10 simple gestures or acts of kindness you can do for others when you don’t know how to help someone who is grieving. Being an encouragement to others can help in more ways than you think.
These tips can be helpful when you don’t know what to say or do. Sometimes the little things make all the difference in the world.
Losing a parent, friend, or child is the hardest thing you have to go through. Not only do you have to come to terms with the loss, but it’s the details, the emotions, all the plans you need to make. Then you still have to take care of just all the stuff life throws at you.
What if you are a friend of someone that loses a parent, a child, or a family member? It even becomes harder, because you don’t know what you should do.
You want to help and you want to be there, but you feel inadequate like there is nothing you can do to take away their pain, so many of us don’t do anything.
One thing I have learned is that if you ask how you can help, many will say thank you but no thank you. They don’t want to feel like a burden, so if possible just step in and do something on this list.
There are things you can do that matter even when you don’t think they do.
Simple Gestures to Help Someone Grieving
- Giving a card or writing a message is a wonderful thing – Something they can keep
- Do an errand, (mail pick up, lawn care, groceries, carpool kids)
- Bring a meal or a snack, (many times they are out for dinner, so bring in the morning)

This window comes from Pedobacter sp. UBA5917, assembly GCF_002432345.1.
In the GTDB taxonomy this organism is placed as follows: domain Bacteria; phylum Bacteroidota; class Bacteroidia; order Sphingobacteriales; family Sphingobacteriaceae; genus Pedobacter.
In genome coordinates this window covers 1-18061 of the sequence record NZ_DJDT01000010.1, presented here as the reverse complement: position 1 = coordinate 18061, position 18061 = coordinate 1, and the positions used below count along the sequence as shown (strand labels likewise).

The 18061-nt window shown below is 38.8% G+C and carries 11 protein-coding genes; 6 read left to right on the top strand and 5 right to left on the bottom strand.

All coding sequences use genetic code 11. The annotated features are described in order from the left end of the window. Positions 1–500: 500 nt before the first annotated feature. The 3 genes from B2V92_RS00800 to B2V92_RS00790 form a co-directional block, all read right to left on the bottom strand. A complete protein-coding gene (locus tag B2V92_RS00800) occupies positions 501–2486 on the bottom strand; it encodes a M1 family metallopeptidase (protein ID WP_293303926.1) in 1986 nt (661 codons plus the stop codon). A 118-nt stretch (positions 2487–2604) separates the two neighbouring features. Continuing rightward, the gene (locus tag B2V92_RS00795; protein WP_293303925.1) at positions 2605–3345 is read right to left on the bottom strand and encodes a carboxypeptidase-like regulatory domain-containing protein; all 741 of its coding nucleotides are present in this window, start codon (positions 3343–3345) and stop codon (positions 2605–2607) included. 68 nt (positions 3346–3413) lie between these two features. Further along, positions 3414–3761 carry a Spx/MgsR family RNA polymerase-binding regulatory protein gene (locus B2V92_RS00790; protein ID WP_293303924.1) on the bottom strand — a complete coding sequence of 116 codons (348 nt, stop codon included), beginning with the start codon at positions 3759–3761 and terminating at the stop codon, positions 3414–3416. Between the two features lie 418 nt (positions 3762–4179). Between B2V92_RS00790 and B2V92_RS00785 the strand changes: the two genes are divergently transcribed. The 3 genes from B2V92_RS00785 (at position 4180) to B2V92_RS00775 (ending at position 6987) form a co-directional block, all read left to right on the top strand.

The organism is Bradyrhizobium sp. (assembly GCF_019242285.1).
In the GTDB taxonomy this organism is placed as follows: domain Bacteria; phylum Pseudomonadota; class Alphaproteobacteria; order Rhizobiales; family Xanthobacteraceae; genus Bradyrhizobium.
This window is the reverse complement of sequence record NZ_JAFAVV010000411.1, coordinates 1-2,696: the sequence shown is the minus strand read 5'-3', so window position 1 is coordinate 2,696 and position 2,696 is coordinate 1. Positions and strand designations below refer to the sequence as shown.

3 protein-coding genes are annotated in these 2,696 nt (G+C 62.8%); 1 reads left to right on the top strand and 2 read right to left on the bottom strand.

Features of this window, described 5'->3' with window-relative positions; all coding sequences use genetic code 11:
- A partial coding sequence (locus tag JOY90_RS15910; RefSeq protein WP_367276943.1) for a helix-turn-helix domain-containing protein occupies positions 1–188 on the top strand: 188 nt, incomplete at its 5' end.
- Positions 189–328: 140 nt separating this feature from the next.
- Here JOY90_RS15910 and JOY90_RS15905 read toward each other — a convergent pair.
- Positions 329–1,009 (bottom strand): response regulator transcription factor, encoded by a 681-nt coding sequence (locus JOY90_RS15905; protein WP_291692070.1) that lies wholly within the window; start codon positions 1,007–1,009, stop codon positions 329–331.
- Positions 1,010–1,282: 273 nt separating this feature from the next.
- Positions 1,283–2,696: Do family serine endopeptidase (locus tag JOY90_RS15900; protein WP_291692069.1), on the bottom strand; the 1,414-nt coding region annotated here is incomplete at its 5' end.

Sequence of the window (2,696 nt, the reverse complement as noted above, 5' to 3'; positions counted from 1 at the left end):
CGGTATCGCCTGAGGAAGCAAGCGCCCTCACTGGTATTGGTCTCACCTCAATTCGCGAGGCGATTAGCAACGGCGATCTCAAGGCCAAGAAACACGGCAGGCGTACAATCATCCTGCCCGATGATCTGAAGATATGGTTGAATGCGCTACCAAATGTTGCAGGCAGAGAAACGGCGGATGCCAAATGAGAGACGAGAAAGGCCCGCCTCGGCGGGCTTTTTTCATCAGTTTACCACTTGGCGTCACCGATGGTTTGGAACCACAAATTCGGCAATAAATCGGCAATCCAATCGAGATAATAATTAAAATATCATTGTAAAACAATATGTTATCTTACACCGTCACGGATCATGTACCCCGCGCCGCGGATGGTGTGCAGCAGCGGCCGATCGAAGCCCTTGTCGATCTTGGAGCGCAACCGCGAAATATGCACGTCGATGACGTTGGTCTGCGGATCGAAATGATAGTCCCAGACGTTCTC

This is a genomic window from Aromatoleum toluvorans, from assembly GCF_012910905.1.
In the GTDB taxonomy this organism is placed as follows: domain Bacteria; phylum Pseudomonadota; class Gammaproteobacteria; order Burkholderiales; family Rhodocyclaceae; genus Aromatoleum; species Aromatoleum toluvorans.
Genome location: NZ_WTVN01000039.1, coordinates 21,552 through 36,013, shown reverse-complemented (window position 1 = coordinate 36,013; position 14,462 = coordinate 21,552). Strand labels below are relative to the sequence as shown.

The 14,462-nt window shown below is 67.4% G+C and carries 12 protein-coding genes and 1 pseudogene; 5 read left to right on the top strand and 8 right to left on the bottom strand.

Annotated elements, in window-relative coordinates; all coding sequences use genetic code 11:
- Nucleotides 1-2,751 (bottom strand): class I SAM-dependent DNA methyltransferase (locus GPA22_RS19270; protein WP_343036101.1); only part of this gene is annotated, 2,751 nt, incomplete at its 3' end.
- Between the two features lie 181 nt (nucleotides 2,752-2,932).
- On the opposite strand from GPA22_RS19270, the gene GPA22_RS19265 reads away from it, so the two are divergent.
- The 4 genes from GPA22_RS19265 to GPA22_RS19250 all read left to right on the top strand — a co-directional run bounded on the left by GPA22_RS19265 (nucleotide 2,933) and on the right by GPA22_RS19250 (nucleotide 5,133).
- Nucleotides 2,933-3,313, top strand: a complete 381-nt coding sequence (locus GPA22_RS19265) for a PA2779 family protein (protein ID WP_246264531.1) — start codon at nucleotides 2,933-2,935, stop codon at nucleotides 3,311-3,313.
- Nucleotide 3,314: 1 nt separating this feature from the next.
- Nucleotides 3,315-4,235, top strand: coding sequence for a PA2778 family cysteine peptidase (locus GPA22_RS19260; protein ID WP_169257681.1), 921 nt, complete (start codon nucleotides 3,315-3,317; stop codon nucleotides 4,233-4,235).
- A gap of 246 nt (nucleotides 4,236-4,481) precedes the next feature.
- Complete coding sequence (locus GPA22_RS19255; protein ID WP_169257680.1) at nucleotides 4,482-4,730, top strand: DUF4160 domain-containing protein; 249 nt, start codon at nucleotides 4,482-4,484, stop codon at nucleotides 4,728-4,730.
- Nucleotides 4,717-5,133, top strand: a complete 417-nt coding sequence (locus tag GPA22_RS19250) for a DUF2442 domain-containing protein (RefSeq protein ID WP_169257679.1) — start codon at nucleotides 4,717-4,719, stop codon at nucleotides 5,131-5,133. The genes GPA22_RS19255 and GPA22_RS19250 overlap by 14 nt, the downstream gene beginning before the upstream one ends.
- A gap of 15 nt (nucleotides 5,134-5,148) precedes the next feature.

- If you are a close friend you can come clean their house
- Answer their phones for a few days or make the calls for them about funeral times
- Pet Care (feeding and walking)
- Donate to their favorite charity
- Put them on the prayer chain at church
- Send a plant (they last longer than flowers)
- Write about a good time with the person they lost if you knew them
- Be the contact person that people can call so the hurting person can have time to grieve
Sometimes after a few weeks and the calls stop coming in is when you can help by being present. That is when a lot of the grieving begins when everyone goes away. Grief doesn’t stop for some for many years, if at all.
Try not to compare a previous personal loss to their new loss. In my experience, nothing will compare to their loss. Remember it is not about you, it is about them. Just try to be there for their grief and focus on comforting them.
- Call once a week
- Take them to lunch or dinner
- Send a card in the mail
- Send a text message
- Just be a friend
- Help them clean out a room if they need to donate items
- Buy them a worship cd
- Suggest a grief share group they can join
When I lost my father two years ago, the things I remember most about that rough time, is the meals I was brought, the messages I received (they are still on my phone two years later), the cards I received, (they are all in a box now I can look through) and the people that showed up at his funeral, (my dentist included).
People matter. We need each other for support. Let them know you care. Send them a beautiful scripture for them to hold on to.
You might want to read about how to declutter and what you can do with loved one’s items after a loss.
Add a suggestion to my list in the comments about how to help during a loss of loved one, and I can keep it growing to help others.